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Beaten and spied on, asylum

seekers reveal oppression of being


returned
The Guardian secures interviews with a Tamil and a Sinhalese asylum
seeker Australia handed back to Sri Lanka last month
Sri Lankan naval vessel the Samudra is anchored after transferring 41 would-be asylum seekers
intercepted by Australia to the southern port of Galle on !uly"
Francis Wade in Sri Lanka-#ednesday $ August %&14
The Sri Lankan navy vessel docked late one afternoon in 'atticaloa" A group of 41
men( women and children disembarked( flanked by navy personnel" )rom the shore
they were ordered into vans and driven through the night to Galle on the southern
coast"
They continued to a navy camp( where they were held for a while before being driven
on to a school hall( arriving around *pm on $ !uly" +nside( close to 1&& officials from
the criminal investigation wing of the Sri Lankan police force were already waiting(
alerted in advance that a boatload of asylum seekers had been delivered back from
Australia"
,emonstrators at a rally in
Sydney protest against the Australian government-s treatment of Sri Lankan asylum
seekers" .hotograph/ #illiam #est0A).0Getty
The police then separated the 1 Sinhalese from the four Tamils" The group found
themselves surrounded in the hall" 2ne man( a Tamil from the north-east of Sri Lanka
who called himself 3elson( took a blow to the face from one of the officials( and blood
started to run from the left side of his mouth" Two police officers were shouting at him
from either side" 4The officers were being rotated(5 he recalls( and the same 6uestion
was barked again and again/ 4,id you pay LTT785 4,o you know LTT785 9e
repeatedly denied it( and was kicked in the leg"
Another man was slapped and hit with a water bottle" The Tamils were then taken to
the bathroom and ordered to sit in a line" After five minutes another official arrived and
told them to return to the hall"
3early a month before( on 1% !une( the group of 41 had boarded a small fishing boat
and set off from the Sri Lankan coast for 3ew :ealand( as the Guardian revealed on
%1 !une" They carried with them a tattered 3ew :ealand flag ; proof of their final
destination" The plan had almost come to fruition( but after nine days at sea the boat
e<perienced problems and they radioed the 3ew :ealand coastguard"
The man on the end of the line took their coordinates( a small dot on a vast e<panse of
ocean somewhere east of =hristmas +sland" They were too far away to help( he said>
instead he would contact the Australian guard" The boat then switched tack( knowing
that an interception by Australia would mean they would be sent back to Sri Lanka" A
while later three planes flew overhead( and eventually a ship marked S2S ?arine
came into view"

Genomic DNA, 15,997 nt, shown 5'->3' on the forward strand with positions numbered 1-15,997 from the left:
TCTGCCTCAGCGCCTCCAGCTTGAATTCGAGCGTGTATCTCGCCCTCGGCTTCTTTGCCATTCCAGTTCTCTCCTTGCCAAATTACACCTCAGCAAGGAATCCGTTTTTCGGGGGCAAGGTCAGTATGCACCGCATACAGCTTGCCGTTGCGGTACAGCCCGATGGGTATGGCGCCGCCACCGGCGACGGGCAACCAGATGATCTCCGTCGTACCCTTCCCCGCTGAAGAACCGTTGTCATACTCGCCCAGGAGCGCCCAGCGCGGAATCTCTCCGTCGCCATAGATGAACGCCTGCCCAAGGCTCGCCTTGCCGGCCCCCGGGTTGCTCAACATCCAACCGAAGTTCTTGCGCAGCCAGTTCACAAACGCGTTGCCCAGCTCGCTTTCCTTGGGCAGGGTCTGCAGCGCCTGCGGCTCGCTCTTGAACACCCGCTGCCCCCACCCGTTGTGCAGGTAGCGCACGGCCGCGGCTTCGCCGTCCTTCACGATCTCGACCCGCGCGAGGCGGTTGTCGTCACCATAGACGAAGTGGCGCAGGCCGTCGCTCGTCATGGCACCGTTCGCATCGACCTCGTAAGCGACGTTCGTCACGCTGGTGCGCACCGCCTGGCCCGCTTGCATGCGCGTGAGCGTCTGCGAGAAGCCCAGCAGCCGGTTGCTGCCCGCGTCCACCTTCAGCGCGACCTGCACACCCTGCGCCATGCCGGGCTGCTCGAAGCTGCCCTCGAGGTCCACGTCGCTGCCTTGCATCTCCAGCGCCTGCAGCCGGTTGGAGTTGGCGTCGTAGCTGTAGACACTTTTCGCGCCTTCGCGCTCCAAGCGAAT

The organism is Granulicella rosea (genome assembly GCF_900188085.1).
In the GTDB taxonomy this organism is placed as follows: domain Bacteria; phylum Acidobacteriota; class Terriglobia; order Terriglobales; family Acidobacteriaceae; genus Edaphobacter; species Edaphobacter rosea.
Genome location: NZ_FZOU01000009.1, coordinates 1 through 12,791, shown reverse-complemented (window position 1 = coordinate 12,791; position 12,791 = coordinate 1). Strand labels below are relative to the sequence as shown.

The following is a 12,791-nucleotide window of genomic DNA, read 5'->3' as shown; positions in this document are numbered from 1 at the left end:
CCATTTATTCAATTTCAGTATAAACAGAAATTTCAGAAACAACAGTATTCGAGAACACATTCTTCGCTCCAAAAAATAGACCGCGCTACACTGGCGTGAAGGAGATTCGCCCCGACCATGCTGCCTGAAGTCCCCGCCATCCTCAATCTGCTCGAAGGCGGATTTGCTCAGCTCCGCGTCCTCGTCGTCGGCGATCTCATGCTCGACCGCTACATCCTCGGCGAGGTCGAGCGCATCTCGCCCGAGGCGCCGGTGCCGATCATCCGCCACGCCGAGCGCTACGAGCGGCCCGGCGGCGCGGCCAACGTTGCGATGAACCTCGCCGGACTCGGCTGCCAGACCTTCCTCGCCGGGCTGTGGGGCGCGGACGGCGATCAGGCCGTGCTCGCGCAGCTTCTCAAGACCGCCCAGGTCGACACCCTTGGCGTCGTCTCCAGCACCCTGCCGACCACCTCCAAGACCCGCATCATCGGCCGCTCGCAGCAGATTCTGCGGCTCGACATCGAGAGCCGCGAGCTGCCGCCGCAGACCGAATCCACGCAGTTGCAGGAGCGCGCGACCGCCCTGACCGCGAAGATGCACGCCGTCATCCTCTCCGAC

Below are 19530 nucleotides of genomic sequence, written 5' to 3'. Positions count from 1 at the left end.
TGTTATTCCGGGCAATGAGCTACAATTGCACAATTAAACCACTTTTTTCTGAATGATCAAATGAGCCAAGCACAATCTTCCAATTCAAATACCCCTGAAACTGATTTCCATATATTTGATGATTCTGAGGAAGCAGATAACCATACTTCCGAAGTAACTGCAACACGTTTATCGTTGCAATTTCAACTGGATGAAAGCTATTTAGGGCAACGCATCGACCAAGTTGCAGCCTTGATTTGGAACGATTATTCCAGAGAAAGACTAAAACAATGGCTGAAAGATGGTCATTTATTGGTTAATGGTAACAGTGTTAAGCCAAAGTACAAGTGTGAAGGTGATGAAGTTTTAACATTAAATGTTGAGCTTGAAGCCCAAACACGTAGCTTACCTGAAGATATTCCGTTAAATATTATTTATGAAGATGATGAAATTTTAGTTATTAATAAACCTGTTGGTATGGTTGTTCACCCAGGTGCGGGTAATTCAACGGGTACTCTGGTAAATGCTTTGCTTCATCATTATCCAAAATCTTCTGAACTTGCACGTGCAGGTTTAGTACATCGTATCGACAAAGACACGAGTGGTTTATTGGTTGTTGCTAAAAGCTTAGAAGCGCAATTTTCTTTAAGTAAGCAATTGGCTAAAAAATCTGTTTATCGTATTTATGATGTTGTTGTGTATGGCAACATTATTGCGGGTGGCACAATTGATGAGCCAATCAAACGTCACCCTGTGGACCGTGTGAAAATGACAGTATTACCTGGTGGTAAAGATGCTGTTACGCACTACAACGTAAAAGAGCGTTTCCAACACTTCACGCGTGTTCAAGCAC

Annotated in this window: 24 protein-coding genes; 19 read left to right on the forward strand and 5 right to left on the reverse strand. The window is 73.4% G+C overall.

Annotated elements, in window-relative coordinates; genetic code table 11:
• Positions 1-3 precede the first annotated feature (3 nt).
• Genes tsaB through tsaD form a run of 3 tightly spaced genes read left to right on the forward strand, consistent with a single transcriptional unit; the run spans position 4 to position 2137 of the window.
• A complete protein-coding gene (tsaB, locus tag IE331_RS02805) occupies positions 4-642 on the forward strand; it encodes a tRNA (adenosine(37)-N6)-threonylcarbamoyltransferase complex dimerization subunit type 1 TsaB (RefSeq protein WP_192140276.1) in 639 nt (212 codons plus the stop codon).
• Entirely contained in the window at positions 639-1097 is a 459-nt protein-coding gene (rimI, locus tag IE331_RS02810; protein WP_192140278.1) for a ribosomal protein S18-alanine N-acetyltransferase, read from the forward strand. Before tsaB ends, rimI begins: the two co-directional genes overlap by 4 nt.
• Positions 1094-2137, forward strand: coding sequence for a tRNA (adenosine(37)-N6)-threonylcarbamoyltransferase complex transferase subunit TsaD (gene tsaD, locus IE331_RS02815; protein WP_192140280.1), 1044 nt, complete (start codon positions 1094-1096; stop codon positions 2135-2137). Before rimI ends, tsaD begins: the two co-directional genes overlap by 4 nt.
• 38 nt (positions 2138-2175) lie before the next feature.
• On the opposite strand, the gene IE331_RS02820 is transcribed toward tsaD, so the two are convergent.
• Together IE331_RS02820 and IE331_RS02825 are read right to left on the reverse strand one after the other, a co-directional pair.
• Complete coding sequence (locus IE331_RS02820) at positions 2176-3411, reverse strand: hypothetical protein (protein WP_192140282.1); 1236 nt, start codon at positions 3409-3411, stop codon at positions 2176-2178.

'ack in the school hall the police continued the barrage of 6uestions" 3elson was
forced to give up the address of his home in a small village on the north-eastern side
of Sri Lanka" 9is wife recalls the moment that same day when two policemen turned
up at the house( sent there by the men 6uestioning 3elson down in Galle" She and her
14-year-old son were at home" The two men entered the front door and began asking
where her husband was" 2ne of the men then feigned a punch at her son" 4They
asked where my father is and + said + didn-t know(5 the boy recalls"
3elson was released on * !uly( three days after coming to shore( and returned to his
village" 9is account of life in the years leading up to his attempted escape is echoed
by Tamils across the island state" +n %&&* the government launched a final( brutal
assault on the the Liberation Tigers of Tamil 7elam @LTT7A in the north-east( not far
from 3elson-s home" Tens of thousands of civilians were kettled into so-called 4no-fire
Bones5"
After promising civilians sanctuary( the Sri Lankan air force rained bombs down on
them" Although the guns fell silent in %&&*( the government maintains a suffocating
pressure on many Tamils"
3elson and the three others on the boat say that long after the war they continued to
be harassed and intimidated on account of their ethnicity( for every Tamil in Sri Lanka
is suspected of being a sympathiser" Things have worsened still since he returned to
his home" 4+ feel scared" They ride past every day on bicycles but don-t say anything"
+-m scared to talk with police"5
The Sinhalese aboard the boat haven-t fared any better" SuCeewa Saparamadu-s
husband remains in Cail( accused of masterminding the plan" She met with the
Guardian in the ruins of a disused house in a village three hours drive from =olombo"
A mother of three( she and her husband were owners of a successful company that
sold forklift trucks( and their children attended international school" 'ut she was a
vocal critic of the government( and relatives of hers had been supporters of the armed
opposition .eople-s Liberation )ront"
Three of her brothers attempted to flee to Australia in late %&1%( but were deported
back and have since disappeared" +n an interview with Australian television in